Representatives requires an estimate and a comparison by the
Committee of the costs that would be incurred in carrying out
H.R. 3029. However, clause 3(d)(3)(B) of that rule provides
that this requirement does not apply when the Committee has
included in its report a timely submitted cost estimate of the
bill prepared by the Director of the Congressional Budget
Office under section 402 of the Congressional Budget Act.
BUDGET AUTHORITY AND CONGRESSIONAL BUDGET OFFICE COST ESTIMATE
With respect to the requirements of clause 3(c)(2) of rule
XIII of the Rules of the House of Representatives and section
308(a) of the Congressional Budget Act of 1974 and with respect
to requirements of clause (3)(c)(3) of rule XIII of the Rules
of the House of Representatives and section 402 of the
Congressional Budget Act of 1974, the Committee has received
the following cost estimate for H.R. 3029 from the Director of
Congressional Budget Office:
Congressional Budget Office,
Washington, DC, December 15, 2011.
Hon. Darrell Issa
Chairman, Committee on Oversight and Government Reform,
House of Representatives, Washington, DC.
Dear Mr. Chairman: The Congressional Budget Office has
prepared the enclosed cost estimate for H.R. 3029, the Reducing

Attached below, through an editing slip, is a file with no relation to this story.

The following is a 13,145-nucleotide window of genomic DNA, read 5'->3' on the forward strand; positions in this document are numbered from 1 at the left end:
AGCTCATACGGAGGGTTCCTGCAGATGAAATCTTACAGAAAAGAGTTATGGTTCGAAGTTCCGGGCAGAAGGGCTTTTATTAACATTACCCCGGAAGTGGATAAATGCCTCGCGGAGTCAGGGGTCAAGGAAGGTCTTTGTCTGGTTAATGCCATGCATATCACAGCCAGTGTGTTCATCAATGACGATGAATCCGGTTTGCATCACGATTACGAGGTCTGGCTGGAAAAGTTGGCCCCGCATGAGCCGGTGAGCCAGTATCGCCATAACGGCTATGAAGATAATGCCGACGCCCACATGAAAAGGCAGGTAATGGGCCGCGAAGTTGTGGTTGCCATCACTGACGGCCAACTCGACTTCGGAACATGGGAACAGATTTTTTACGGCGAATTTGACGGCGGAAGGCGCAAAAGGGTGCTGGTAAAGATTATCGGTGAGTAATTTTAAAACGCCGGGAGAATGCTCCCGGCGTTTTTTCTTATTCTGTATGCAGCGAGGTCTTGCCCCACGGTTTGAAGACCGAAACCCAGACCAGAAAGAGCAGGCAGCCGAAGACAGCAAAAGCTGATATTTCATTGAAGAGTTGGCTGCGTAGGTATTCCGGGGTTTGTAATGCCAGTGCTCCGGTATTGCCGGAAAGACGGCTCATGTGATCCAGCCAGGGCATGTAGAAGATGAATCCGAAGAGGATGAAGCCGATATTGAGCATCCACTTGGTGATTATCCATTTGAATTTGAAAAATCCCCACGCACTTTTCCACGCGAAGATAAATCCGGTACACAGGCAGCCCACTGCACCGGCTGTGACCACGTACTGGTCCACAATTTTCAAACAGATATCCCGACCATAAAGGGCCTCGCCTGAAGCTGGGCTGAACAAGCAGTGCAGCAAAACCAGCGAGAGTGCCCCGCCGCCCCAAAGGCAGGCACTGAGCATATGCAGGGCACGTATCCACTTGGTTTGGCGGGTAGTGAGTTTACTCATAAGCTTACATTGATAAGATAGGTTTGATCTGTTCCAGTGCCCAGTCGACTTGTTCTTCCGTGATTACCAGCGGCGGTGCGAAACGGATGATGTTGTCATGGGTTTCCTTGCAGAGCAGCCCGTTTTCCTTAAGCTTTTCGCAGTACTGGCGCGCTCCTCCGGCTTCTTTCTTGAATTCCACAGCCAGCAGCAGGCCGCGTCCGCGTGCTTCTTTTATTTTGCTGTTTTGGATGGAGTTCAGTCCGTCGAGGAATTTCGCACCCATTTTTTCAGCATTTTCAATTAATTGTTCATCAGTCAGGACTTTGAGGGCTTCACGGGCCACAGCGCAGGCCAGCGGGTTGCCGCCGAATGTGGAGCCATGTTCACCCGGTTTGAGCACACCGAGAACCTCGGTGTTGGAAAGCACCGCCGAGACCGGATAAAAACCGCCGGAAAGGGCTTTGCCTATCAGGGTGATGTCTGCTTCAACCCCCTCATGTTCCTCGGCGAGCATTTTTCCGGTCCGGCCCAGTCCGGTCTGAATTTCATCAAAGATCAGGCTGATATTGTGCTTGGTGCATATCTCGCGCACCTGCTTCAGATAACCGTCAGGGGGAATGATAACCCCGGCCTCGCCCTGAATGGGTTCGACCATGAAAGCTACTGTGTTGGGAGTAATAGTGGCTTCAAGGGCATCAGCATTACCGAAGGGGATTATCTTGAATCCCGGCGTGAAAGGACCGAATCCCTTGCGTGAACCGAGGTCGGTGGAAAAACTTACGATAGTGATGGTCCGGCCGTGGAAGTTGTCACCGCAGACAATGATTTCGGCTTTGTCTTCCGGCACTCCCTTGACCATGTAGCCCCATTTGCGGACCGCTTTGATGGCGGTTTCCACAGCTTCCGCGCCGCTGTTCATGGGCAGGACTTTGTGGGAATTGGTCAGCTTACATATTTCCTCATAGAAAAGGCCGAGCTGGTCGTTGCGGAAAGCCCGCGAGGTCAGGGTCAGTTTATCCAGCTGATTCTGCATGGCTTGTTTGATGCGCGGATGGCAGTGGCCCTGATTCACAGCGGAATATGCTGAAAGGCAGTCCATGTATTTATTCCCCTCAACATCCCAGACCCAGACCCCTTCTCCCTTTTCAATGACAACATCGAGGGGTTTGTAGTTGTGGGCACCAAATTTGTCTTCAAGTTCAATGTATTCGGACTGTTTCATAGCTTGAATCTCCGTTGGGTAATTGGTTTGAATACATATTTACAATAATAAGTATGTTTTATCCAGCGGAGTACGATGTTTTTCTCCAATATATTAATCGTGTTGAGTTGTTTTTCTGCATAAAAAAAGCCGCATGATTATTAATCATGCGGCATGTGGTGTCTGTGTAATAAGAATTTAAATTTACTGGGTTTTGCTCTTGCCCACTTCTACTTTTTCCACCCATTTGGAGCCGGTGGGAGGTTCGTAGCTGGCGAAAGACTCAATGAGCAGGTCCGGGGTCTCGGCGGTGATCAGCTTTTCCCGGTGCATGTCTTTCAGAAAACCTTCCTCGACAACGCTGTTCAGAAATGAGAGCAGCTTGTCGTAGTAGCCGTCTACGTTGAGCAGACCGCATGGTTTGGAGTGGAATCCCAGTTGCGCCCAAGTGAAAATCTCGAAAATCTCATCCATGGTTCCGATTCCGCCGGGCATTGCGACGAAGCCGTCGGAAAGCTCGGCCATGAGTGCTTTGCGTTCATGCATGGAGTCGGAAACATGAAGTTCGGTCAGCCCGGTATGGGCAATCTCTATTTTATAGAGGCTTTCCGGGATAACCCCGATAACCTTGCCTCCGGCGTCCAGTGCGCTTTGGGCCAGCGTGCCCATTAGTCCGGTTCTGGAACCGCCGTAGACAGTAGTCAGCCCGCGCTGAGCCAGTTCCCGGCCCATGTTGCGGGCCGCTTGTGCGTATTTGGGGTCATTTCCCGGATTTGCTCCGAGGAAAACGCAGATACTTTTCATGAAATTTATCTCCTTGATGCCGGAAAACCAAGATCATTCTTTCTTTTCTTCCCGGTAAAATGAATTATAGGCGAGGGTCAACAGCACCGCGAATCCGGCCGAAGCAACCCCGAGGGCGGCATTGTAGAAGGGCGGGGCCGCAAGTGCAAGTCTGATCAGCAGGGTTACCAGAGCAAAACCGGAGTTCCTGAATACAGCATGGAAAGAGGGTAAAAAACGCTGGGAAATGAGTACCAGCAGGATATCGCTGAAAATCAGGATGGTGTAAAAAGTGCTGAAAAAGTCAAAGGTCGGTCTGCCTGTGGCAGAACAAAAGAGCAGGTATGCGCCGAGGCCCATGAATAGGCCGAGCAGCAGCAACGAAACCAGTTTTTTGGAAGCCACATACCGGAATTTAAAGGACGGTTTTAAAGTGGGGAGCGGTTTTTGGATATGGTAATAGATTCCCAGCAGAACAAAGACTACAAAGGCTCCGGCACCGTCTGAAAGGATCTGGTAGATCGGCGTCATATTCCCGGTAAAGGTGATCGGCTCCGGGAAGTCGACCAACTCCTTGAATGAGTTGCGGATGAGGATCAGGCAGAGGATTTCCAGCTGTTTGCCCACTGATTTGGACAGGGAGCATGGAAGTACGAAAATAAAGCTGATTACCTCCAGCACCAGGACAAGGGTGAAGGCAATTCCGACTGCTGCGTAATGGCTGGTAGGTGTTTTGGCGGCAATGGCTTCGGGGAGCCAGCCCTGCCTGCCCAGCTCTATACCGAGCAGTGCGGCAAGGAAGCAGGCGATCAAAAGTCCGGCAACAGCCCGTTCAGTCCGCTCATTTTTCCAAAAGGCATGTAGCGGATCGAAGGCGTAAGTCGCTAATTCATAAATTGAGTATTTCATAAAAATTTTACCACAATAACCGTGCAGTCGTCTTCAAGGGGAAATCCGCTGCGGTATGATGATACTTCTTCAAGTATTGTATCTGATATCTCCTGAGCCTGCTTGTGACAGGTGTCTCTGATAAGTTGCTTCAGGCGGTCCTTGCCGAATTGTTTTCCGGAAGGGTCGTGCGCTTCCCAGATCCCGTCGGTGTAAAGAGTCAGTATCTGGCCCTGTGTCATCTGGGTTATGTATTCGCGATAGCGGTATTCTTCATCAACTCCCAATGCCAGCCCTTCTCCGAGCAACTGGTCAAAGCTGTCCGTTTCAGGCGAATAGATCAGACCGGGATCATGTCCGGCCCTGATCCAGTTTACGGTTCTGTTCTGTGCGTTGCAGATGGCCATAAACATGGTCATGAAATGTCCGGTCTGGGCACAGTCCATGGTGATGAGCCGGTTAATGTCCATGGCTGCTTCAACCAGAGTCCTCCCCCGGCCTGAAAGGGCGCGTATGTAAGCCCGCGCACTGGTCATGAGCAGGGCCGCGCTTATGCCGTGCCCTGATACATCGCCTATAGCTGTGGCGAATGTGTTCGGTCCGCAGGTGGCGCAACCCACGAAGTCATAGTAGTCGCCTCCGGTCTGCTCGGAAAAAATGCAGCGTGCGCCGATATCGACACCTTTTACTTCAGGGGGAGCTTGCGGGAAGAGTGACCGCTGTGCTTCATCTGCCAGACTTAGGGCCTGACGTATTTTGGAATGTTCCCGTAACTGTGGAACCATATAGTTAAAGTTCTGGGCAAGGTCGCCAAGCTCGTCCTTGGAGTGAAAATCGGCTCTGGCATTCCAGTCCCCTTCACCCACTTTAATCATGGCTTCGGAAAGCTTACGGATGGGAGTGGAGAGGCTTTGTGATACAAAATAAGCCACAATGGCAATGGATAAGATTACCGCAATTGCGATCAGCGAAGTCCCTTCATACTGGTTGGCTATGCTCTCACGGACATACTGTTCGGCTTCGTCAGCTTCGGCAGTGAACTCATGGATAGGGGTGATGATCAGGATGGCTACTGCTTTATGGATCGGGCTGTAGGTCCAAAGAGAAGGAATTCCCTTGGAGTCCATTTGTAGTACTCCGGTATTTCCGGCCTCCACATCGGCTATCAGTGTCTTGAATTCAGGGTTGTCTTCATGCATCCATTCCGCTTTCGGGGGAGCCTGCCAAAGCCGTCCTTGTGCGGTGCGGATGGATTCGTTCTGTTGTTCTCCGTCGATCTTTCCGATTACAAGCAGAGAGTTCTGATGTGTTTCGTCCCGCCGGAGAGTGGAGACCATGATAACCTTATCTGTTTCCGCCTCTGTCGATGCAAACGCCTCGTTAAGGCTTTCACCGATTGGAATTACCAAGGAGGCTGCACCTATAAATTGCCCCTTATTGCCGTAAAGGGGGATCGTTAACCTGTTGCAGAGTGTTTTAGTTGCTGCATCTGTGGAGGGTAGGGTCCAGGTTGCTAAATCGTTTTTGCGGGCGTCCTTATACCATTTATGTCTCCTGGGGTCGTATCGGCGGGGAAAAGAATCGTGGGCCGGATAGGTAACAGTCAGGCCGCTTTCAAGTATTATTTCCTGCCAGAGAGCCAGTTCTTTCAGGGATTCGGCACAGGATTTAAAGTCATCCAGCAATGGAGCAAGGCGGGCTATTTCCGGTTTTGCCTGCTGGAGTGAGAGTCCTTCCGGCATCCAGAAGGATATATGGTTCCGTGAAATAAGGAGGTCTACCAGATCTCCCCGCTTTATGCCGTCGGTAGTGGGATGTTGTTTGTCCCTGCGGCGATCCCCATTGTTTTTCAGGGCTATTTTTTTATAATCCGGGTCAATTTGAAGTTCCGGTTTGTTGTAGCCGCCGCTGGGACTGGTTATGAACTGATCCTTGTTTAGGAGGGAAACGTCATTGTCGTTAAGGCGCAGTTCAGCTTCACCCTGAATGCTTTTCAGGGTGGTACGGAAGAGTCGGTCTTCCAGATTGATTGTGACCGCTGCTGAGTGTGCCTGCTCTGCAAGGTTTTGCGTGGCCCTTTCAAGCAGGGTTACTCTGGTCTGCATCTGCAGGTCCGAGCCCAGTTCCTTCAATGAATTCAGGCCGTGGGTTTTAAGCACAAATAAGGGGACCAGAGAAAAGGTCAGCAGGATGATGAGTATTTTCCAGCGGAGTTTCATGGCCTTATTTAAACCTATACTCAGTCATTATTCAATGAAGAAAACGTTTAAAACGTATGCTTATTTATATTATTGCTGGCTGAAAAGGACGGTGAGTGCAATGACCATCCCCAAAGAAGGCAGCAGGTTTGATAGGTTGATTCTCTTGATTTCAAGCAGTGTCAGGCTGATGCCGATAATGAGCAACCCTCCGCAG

the Size of the Federal Government Through Attrition Act of
If you wish further details on this estimate, we will be
pleased to provide them. The CBO staff contact is Santiago
Robert A. Sunshine
(For Douglas W. Elmendorf, Director).
H.R. 3029--Reducing the Size of the Federal Government Through
Attrition Act of 2011
Summary: H.R. 3029 would require the Office of Management
and Budget (OMB) to take action to ensure that:
Federal agencies do not appoint more than
one employee for every three employees retiring or
separating from government service (unless the
President has issued a waiver) through September 30,
The number of people in the federal
workforce, beginning in fiscal year 2015, does not
exceed 90 percent of the total number of employees as
of September 30, 2011 (although use of the waivers
could exempt parts of the workforce); and
The amount expended for service contractors
is reduced by the same amount as the savings generated
from federal workforce reductions each fiscal year.
In addition, H.R. 3029 would require OMB to submit a report
detailing how federal programs, activities, and services would
be affected by the reduction in the workforce.
Assuming appropriations are reduced in accordance with the
reduction in the workforce and the use of contractors, CBO
estimates that implementing H.R. 3029 would reduce